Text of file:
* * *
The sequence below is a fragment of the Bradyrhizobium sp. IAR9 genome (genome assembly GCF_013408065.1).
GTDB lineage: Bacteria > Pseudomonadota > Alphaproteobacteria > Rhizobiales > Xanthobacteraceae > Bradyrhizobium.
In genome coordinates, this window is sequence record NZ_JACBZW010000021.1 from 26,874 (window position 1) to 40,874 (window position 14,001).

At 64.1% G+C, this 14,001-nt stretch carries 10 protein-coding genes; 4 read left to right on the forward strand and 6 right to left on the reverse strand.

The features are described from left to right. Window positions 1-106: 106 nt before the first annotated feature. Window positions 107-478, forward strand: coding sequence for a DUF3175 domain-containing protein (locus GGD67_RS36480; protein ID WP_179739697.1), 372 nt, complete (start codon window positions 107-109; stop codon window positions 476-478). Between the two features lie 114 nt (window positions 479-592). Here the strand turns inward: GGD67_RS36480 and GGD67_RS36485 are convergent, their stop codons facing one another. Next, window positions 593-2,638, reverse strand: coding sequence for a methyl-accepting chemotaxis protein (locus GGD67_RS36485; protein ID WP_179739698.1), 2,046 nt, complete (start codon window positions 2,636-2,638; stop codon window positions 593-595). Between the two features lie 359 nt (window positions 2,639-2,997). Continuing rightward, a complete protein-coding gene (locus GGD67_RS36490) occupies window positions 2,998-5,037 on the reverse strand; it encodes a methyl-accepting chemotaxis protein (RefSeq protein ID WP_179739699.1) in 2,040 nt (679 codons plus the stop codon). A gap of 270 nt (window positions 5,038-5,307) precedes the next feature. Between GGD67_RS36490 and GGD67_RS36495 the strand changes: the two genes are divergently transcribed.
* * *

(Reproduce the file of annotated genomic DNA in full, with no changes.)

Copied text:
The sequence below is a fragment of the Bradyrhizobium sp. IAR9 genome (genome assembly GCF_013408065.1).
GTDB lineage: Bacteria > Pseudomonadota > Alphaproteobacteria > Rhizobiales > Xanthobacteraceae > Bradyrhizobium.
In genome coordinates, this window is sequence record NZ_JACBZW010000021.1 from 26,874 (window position 1) to 40,874 (window position 14,001).

At 64.1% G+C, this 14,001-nt stretch carries 10 protein-coding genes; 4 read left to right on the forward strand and 6 right to left on the reverse strand.

The features are described from left to right. Window positions 1-106: 106 nt before the first annotated feature. Window positions 107-478, forward strand: coding sequence for a DUF3175 domain-containing protein (locus GGD67_RS36480; protein ID WP_179739697.1), 372 nt, complete (start codon window positions 107-109; stop codon window positions 476-478). Between the two features lie 114 nt (window positions 479-592). Here the strand turns inward: GGD67_RS36480 and GGD67_RS36485 are convergent, their stop codons facing one another. Next, window positions 593-2,638, reverse strand: coding sequence for a methyl-accepting chemotaxis protein (locus GGD67_RS36485; protein ID WP_179739698.1), 2,046 nt, complete (start codon window positions 2,636-2,638; stop codon window positions 593-595). Between the two features lie 359 nt (window positions 2,639-2,997). Continuing rightward, a complete protein-coding gene (locus GGD67_RS36490) occupies window positions 2,998-5,037 on the reverse strand; it encodes a methyl-accepting chemotaxis protein (RefSeq protein ID WP_179739699.1) in 2,040 nt (679 codons plus the stop codon). A gap of 270 nt (window positions 5,038-5,307) precedes the next feature. Between GGD67_RS36490 and GGD67_RS36495 the strand changes: the two genes are divergently transcribed.